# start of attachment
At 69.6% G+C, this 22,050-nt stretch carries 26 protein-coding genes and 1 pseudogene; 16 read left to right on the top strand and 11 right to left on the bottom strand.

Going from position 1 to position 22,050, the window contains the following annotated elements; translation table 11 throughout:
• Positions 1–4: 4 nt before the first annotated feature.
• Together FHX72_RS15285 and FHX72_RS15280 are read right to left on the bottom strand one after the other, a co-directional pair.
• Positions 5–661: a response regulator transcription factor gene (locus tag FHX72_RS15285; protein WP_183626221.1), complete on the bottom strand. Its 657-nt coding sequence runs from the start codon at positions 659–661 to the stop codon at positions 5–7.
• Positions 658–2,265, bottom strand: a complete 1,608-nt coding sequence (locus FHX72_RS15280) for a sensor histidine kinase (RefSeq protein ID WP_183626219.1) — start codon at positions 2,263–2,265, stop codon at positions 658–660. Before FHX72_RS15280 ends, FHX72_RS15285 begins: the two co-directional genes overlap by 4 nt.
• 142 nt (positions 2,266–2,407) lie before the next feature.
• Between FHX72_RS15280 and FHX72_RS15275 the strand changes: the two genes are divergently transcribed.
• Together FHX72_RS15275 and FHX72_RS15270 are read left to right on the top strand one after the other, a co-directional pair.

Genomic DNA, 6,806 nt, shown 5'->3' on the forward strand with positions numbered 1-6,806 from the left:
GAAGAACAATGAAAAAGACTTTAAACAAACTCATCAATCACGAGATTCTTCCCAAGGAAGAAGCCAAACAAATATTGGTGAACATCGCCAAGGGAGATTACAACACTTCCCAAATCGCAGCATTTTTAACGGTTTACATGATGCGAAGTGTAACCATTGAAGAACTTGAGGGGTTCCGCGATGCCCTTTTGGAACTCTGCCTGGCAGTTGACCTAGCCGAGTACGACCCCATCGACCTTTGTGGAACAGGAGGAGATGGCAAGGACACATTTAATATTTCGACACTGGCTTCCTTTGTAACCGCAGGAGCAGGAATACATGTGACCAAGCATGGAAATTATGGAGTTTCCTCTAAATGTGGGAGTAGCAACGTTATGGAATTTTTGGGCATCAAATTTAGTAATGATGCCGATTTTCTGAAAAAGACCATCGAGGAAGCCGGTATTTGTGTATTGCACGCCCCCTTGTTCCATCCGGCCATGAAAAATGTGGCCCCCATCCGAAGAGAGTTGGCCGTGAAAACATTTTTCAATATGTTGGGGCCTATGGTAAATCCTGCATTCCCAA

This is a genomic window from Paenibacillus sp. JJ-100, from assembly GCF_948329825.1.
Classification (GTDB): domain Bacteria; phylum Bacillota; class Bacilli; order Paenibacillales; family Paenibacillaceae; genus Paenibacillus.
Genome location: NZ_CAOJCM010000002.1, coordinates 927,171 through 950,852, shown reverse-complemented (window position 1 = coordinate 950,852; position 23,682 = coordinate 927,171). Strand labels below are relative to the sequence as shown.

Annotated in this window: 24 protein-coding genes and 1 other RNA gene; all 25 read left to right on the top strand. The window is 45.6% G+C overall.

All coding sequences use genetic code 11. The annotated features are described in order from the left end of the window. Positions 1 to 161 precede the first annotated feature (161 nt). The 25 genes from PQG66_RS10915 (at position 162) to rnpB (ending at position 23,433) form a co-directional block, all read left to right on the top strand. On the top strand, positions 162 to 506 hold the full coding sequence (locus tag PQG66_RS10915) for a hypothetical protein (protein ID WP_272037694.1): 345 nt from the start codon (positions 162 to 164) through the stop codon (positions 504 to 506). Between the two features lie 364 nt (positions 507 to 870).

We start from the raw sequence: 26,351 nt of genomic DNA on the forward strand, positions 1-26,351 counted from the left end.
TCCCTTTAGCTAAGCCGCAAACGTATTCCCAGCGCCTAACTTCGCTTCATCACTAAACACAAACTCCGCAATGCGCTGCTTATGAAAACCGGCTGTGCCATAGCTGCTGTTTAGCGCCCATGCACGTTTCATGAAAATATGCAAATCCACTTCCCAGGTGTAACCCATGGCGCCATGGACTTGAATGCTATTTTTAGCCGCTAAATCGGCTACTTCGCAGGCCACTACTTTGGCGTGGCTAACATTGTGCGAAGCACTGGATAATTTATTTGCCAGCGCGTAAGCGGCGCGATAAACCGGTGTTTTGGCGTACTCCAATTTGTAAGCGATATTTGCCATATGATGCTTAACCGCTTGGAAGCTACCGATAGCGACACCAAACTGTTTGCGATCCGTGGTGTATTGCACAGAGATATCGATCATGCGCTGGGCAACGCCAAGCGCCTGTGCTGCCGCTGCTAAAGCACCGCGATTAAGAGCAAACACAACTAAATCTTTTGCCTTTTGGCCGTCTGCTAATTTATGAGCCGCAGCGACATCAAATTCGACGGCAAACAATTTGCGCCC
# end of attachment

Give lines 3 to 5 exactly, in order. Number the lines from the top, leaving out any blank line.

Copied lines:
• Positions 1–4: 4 nt before the first annotated feature.
• Together FHX72_RS15285 and FHX72_RS15280 are read right to left on the bottom strand one after the other, a co-directional pair.
• Positions 5–661: a response regulator transcription factor gene (locus tag FHX72_RS15285; protein WP_183626221.1), complete on the bottom strand. Its 657-nt coding sequence runs from the start codon at positions 659–661 to the stop codon at positions 5–7.